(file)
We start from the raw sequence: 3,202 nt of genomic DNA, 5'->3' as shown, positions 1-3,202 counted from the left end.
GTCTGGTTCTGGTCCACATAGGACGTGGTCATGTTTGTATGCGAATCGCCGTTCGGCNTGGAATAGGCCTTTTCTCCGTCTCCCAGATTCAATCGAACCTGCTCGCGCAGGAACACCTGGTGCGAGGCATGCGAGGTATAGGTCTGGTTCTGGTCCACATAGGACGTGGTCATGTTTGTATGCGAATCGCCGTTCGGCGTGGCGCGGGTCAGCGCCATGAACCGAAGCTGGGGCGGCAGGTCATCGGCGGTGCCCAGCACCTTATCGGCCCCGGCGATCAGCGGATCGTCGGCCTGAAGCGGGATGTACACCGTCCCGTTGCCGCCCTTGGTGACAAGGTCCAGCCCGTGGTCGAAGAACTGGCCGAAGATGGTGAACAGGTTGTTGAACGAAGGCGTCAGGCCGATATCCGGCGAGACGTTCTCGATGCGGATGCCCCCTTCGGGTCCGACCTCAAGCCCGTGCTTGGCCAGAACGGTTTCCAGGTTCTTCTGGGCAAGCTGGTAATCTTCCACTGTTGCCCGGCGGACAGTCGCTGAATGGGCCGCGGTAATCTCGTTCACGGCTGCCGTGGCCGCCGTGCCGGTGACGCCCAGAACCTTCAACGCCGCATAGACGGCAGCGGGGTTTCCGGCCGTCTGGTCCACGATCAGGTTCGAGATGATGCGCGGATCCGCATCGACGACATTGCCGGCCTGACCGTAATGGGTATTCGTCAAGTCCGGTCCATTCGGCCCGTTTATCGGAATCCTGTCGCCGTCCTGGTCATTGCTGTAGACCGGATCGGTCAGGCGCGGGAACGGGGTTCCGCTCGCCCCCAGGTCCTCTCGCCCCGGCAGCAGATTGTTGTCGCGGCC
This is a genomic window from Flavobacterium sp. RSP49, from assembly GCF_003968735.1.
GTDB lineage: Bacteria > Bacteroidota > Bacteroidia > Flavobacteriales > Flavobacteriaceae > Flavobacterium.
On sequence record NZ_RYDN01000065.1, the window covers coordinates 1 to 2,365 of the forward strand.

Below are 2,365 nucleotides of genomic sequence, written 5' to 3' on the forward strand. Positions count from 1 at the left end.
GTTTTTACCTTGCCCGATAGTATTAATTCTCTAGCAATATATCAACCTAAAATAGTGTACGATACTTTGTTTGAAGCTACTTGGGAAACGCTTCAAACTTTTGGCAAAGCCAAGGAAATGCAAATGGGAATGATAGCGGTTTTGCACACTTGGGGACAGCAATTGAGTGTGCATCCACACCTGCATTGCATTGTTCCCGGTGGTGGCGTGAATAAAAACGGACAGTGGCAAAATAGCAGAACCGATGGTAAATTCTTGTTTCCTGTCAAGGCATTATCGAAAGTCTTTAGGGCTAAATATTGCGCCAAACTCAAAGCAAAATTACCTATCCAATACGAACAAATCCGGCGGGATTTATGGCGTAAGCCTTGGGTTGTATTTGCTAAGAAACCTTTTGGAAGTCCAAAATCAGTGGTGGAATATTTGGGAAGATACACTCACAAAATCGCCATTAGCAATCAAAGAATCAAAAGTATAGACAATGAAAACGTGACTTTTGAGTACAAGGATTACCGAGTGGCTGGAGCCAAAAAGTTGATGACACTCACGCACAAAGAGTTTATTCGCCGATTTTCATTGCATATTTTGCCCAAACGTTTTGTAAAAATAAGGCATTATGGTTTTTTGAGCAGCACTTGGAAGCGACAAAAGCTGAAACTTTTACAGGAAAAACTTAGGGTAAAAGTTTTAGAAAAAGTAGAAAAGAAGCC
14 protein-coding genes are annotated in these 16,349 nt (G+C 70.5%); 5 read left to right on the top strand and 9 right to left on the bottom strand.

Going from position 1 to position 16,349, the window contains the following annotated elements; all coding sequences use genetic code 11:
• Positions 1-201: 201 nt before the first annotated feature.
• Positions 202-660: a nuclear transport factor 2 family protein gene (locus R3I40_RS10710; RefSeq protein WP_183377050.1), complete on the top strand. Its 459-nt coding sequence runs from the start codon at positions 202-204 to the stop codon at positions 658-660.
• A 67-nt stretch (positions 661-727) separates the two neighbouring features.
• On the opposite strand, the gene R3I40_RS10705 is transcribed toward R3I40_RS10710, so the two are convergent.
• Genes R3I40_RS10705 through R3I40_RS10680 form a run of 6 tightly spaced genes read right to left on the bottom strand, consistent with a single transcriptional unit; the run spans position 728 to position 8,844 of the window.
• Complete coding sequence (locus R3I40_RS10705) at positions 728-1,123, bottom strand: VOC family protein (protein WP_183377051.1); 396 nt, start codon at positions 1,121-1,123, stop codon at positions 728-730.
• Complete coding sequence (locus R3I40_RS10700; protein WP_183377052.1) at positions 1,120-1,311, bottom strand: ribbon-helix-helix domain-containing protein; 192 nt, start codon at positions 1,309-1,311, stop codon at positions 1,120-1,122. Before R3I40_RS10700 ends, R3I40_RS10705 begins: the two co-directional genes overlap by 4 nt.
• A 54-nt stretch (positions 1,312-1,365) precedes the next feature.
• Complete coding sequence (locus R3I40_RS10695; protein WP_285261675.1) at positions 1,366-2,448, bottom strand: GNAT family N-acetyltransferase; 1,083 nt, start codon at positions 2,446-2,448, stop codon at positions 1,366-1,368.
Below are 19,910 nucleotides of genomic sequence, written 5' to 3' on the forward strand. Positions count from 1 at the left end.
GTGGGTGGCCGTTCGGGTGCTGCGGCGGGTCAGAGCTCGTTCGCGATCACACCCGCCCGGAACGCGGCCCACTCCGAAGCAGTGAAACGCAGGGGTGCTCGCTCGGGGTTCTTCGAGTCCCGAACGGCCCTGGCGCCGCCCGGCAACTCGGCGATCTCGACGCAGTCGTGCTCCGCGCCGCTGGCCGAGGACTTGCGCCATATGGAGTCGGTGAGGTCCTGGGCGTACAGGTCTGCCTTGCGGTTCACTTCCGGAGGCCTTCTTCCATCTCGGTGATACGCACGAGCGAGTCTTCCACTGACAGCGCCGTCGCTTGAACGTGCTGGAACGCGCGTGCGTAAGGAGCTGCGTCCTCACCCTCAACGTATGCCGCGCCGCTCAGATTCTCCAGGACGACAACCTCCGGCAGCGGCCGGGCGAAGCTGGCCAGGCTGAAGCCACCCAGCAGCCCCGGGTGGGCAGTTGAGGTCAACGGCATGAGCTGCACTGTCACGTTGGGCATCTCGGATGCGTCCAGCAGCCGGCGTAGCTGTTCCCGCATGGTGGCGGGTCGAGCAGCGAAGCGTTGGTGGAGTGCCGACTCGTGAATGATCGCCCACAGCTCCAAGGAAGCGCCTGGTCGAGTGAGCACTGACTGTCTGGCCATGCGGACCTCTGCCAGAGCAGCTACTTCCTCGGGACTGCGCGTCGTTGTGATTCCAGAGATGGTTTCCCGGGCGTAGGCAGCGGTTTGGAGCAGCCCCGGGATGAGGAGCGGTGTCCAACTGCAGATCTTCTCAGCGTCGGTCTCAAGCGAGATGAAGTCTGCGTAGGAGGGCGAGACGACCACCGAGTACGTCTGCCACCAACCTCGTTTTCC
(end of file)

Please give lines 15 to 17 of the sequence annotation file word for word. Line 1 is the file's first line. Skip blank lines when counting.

• Complete coding sequence (locus R3I40_RS10705) at positions 728-1,123, bottom strand: VOC family protein (protein WP_183377051.1); 396 nt, start codon at positions 1,121-1,123, stop codon at positions 728-730.
• Complete coding sequence (locus R3I40_RS10700; protein WP_183377052.1) at positions 1,120-1,311, bottom strand: ribbon-helix-helix domain-containing protein; 192 nt, start codon at positions 1,309-1,311, stop codon at positions 1,120-1,122. Before R3I40_RS10700 ends, R3I40_RS10705 begins: the two co-directional genes overlap by 4 nt.
• A 54-nt stretch (positions 1,312-1,365) precedes the next feature.